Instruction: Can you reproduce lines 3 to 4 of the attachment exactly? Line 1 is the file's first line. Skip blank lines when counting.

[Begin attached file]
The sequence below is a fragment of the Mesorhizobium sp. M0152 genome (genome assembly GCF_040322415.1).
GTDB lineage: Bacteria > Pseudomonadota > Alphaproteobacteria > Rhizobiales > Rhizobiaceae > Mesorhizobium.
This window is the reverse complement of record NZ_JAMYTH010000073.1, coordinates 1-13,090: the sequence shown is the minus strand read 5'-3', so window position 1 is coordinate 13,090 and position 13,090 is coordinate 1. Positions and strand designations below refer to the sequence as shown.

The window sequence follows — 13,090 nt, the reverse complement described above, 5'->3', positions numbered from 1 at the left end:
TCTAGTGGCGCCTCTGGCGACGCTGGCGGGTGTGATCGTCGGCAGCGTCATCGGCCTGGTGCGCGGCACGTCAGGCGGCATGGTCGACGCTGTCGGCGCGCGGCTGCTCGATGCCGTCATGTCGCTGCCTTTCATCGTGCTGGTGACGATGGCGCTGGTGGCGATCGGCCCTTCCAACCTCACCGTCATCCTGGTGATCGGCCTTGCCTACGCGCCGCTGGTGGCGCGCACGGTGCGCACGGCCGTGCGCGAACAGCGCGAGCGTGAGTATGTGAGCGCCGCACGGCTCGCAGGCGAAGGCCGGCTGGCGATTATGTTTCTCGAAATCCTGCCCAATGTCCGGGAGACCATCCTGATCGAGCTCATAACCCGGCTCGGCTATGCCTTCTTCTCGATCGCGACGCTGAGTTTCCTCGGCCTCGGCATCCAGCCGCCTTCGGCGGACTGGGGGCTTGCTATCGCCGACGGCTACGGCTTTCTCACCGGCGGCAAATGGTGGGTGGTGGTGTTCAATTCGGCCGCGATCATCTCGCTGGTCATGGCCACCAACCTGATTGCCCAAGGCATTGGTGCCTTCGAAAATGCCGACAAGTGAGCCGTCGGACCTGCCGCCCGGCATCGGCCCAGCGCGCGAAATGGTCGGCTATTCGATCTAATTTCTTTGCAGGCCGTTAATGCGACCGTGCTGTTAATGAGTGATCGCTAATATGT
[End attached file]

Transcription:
This window is the reverse complement of record NZ_JAMYTH010000073.1, coordinates 1-13,090: the sequence shown is the minus strand read 5'-3', so window position 1 is coordinate 13,090 and position 13,090 is coordinate 1. Positions and strand designations below refer to the sequence as shown.

The window sequence follows — 13,090 nt, the reverse complement described above, 5'->3', positions numbered from 1 at the left end: